“We need stop the industrial overproduction of food—the root cause of agricultural pollution, food waste and greenhouse gas emissions,” argues Eric Holt-Giménez, executive director of Food First. One step in this direction would be supply management and guaranteed minimum prices for farmers, Holt-Giménez says—what’s known in the farming world as “parity” pricing. He says this type of minimum wage for farmers could stabilize many struggling small growers while discouraging the culture of “get big or get out.” “This way, we eliminate food waste and resource waste at the point of production, capture carbon, and ensure decent livelihoods for farmers and farm workers,” he adds.


Why Include Food?

Many advocates argue that America’s food system is ripe for a comprehensive overhaul toward sustainability and equity. Today’s meat and dairy operations emit millions of tons of climate-altering methane and nitrous oxide gases, while vast corn and soy farms rely on fossil fuel-based pesticides and synthetic fertilizers to grow livestock feed and auto fuel. This system is propped up by more than $13 billion a year in subsidies and crop insurance, while small farmers receive minimal support and no guarantee of a fair price in an increasingly concentrated, anti-competitive market; more than 12,000 farmers go out of business each year. Large-scale farms receive ample backing, while public monies for organic, regenerative, and small-scale diversified farming are minimal. This food chain depends on low-wage, often undocumented workers.

“There is a renewed energy to think big, and we need to apply this thinking to reforming our food system.” Rep. Earl Blumenauer (D-OR) told Civil Eats by email. A Green New Deal, he added, “could implement some incredibly common-sense provisions to reduce the climate impacts of farming, like improving and doubling the funding for existing conservation programs.”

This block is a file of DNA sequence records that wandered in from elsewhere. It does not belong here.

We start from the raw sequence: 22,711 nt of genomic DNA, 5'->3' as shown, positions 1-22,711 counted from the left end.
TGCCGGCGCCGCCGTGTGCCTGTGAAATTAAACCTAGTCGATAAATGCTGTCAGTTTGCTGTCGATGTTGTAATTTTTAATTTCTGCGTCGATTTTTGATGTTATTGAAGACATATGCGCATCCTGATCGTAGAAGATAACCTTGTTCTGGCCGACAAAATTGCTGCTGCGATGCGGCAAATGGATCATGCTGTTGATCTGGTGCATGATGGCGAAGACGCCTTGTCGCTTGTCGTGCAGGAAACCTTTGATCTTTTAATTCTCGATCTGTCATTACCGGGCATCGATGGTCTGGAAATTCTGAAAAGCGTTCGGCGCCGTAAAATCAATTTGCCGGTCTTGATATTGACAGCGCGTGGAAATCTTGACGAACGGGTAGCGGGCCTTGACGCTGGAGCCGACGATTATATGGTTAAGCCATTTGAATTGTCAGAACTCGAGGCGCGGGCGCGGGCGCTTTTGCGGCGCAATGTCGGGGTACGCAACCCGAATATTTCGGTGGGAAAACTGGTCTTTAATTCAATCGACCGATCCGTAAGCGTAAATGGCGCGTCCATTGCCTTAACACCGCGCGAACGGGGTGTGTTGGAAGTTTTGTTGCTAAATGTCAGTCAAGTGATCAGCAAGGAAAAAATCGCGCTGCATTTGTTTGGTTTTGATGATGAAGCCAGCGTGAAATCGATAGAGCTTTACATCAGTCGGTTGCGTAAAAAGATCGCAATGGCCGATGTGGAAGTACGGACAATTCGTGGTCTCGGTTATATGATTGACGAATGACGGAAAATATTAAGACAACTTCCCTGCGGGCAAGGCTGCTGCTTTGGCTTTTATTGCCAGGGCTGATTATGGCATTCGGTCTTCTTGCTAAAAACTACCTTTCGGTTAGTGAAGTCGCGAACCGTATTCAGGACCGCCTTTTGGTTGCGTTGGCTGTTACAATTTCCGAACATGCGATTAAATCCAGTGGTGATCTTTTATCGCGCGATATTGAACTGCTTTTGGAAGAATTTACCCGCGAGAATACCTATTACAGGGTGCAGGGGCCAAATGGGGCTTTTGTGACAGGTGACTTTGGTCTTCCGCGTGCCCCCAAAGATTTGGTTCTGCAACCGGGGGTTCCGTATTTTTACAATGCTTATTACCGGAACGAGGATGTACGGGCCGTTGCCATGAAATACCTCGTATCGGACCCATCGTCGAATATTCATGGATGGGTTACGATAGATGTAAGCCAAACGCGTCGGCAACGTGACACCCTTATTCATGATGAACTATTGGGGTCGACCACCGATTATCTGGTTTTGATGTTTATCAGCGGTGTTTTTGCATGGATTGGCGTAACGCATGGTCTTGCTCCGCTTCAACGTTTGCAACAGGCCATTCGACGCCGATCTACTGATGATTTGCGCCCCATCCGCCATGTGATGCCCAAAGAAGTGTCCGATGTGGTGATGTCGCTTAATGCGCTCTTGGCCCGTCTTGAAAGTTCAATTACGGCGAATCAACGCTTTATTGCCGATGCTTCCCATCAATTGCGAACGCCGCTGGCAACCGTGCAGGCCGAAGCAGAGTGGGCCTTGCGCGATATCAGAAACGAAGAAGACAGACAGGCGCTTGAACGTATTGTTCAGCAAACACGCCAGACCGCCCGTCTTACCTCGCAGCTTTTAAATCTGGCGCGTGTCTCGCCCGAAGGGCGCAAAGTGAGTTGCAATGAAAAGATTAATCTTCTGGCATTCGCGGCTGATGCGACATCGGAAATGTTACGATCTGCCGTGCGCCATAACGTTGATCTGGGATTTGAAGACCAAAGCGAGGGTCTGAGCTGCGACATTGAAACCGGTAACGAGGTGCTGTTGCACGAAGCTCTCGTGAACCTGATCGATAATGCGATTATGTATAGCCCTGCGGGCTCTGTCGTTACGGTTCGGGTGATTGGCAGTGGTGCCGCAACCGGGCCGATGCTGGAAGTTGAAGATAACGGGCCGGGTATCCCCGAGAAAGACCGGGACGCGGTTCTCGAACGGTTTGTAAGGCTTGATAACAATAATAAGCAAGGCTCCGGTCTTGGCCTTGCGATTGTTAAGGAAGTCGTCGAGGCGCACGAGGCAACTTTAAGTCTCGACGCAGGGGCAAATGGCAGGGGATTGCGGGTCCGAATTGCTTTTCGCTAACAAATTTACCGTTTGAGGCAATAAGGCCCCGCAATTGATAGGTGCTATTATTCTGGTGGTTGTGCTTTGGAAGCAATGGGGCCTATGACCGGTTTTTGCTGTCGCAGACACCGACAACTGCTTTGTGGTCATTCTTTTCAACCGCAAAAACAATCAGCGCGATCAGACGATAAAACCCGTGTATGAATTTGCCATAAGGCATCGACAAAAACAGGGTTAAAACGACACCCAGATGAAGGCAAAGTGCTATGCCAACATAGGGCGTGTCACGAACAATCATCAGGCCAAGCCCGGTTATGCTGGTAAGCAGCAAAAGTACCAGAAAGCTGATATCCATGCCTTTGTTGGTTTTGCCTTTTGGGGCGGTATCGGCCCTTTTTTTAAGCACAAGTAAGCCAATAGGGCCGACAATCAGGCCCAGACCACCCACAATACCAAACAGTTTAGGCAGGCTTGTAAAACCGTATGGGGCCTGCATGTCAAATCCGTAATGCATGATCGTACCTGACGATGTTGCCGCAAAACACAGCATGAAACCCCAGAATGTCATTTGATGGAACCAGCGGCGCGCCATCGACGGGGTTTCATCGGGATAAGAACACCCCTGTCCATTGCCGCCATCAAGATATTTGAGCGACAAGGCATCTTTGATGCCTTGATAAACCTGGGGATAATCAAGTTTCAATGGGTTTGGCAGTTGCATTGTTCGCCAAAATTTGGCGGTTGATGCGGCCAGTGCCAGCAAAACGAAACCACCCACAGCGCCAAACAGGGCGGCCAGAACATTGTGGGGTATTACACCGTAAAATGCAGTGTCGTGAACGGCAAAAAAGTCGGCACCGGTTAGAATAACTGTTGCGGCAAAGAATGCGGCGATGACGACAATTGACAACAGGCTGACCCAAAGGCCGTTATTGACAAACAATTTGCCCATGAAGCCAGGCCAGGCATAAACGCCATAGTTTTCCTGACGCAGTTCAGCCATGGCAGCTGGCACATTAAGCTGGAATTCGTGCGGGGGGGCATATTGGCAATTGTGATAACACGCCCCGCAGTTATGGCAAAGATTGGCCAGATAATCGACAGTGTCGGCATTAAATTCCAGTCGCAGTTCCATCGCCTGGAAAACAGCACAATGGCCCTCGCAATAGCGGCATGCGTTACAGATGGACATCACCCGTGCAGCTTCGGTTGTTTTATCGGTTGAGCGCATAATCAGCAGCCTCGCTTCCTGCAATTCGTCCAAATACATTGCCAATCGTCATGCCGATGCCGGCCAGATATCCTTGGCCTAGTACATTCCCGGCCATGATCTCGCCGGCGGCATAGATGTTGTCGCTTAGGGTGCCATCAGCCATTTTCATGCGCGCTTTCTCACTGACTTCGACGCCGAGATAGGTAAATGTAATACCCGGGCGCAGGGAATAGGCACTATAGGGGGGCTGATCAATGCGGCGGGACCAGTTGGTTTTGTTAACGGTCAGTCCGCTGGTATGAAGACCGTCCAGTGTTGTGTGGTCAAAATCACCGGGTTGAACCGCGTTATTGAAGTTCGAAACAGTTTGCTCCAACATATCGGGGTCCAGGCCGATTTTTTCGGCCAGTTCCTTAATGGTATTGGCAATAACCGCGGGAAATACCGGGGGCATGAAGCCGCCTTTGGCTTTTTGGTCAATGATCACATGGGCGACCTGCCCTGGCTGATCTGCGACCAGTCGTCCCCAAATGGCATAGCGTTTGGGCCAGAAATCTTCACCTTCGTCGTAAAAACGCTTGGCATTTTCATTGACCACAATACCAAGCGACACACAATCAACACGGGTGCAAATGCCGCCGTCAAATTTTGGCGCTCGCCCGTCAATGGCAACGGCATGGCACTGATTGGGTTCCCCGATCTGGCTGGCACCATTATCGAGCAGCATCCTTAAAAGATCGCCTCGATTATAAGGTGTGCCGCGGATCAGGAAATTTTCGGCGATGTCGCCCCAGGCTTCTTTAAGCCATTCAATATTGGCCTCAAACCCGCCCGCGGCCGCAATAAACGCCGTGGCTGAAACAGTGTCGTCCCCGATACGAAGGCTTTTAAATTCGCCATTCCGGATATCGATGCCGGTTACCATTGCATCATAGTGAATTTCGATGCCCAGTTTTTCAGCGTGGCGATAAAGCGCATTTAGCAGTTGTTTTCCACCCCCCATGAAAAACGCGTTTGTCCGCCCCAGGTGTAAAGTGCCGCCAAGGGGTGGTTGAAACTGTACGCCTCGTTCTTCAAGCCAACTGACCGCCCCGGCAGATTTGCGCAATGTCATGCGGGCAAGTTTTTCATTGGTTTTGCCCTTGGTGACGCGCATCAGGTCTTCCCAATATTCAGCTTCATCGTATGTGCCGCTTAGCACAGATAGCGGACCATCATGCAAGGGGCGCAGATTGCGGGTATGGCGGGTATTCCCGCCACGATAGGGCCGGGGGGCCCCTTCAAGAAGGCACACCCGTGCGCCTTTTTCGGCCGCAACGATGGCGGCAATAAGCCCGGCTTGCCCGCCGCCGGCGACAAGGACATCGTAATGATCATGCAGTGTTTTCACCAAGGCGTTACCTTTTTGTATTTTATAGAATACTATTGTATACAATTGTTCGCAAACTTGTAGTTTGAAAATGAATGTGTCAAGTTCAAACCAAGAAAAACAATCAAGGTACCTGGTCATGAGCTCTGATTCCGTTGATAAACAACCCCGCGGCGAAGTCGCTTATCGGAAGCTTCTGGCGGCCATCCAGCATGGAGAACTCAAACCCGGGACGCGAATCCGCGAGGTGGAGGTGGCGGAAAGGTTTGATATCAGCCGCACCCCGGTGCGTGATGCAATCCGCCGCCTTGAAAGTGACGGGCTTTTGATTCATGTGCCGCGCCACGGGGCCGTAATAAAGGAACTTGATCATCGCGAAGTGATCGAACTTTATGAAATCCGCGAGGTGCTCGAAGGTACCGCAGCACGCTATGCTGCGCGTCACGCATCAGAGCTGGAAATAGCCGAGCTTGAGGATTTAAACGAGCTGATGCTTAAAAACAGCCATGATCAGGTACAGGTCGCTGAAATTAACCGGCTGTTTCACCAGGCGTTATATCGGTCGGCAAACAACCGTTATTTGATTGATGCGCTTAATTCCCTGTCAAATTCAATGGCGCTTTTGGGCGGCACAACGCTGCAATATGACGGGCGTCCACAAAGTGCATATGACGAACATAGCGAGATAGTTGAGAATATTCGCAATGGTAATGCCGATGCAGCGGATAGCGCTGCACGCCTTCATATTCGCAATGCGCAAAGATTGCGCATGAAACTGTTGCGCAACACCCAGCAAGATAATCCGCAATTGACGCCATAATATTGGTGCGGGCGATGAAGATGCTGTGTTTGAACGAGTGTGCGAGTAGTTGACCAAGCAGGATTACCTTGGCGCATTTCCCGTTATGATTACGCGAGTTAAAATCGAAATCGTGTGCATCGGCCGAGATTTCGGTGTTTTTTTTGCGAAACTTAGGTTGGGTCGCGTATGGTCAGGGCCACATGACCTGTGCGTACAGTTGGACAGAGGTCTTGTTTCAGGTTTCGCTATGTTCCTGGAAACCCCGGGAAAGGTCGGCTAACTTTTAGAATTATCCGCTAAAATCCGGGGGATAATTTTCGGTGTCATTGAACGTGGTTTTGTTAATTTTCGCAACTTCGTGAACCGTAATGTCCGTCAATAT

The resolution introduced on February 7th certainly describes a revolution in how the economy operates, and whom it benefits. But in order for that vision to become reality, the legislation that follows will need to be equally ambitious, if it’s to begin turning the ship around on our nation’s approach agriculture.

To that end, Rep. Blumenauer plans to reintroduce his Food and Farm Act, a sweeping alternative farm bill that proposes, among other things, to “help producers adapt to a changing and unpredictable climate and increase resiliency to climate change impacts, including rising temperatures and extreme weather events, while reducing greenhouse gas emissions.”

Senator Jeff Merkley (D-OR) is also preparing Green New Deal legislation, according to spokesperson Martina McLennan. Merkley plans to fight for a measure that “provides incentives, technical assistance, and funding to support low-carbon farming, water and soil conservation, and sustainable agriculture.” Despite ample scientific literature showing that producing less meat and dairy is central to tackling carbon emissions, any congressional challenge to the meat and dairy industries—powerful groups with massive lobbying might—will undoubtedly see pushback. The EPA has been prevented from reporting livestock emissions since 2008.

“I want to talk about the impact that concentrated animal feeding operations (CAFOs) have on the environment and what we can do to mitigate it,” said Blumenauer. “We shouldn’t be incentivizing them through programs like the Environmental Quality Incentives Program; we should be forcing them to pay for the damage they cause to the environment and public health.”